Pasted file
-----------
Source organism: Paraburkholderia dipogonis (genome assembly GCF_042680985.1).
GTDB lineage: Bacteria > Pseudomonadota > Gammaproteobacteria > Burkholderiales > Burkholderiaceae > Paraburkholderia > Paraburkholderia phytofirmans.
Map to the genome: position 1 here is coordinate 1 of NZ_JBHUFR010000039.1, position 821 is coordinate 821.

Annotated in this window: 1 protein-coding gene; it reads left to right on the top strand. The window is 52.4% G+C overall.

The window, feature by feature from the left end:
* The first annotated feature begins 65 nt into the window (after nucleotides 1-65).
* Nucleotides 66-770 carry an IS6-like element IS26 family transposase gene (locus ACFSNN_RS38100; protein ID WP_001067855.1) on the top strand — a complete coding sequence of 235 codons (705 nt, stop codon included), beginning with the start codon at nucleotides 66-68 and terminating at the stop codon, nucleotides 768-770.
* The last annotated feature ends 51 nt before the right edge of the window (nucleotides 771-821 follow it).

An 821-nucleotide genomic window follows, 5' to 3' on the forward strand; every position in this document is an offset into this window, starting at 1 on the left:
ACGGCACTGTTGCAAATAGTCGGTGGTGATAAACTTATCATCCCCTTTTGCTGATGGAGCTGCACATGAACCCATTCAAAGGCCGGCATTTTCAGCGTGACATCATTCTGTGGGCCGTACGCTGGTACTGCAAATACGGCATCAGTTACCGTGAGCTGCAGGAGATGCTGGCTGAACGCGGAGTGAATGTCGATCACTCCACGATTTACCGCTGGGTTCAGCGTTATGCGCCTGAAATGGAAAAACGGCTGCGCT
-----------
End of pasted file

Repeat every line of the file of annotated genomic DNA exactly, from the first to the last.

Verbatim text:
Source organism: Paraburkholderia dipogonis (genome assembly GCF_042680985.1).
GTDB lineage: Bacteria > Pseudomonadota > Gammaproteobacteria > Burkholderiales > Burkholderiaceae > Paraburkholderia > Paraburkholderia phytofirmans.
Map to the genome: position 1 here is coordinate 1 of NZ_JBHUFR010000039.1, position 821 is coordinate 821.

Annotated in this window: 1 protein-coding gene; it reads left to right on the top strand. The window is 52.4% G+C overall.

The window, feature by feature from the left end:
* The first annotated feature begins 65 nt into the window (after nucleotides 1-65).
* Nucleotides 66-770 carry an IS6-like element IS26 family transposase gene (locus ACFSNN_RS38100; protein ID WP_001067855.1) on the top strand — a complete coding sequence of 235 codons (705 nt, stop codon included), beginning with the start codon at nucleotides 66-68 and terminating at the stop codon, nucleotides 768-770.
* The last annotated feature ends 51 nt before the right edge of the window (nucleotides 771-821 follow it).

An 821-nucleotide genomic window follows, 5' to 3' on the forward strand; every position in this document is an offset into this window, starting at 1 on the left:
ACGGCACTGTTGCAAATAGTCGGTGGTGATAAACTTATCATCCCCTTTTGCTGATGGAGCTGCACATGAACCCATTCAAAGGCCGGCATTTTCAGCGTGACATCATTCTGTGGGCCGTACGCTGGTACTGCAAATACGGCATCAGTTACCGTGAGCTGCAGGAGATGCTGGCTGAACGCGGAGTGAATGTCGATCACTCCACGATTTACCGCTGGGTTCAGCGTTATGCGCCTGAAATGGAAAAACGGCTGCGCT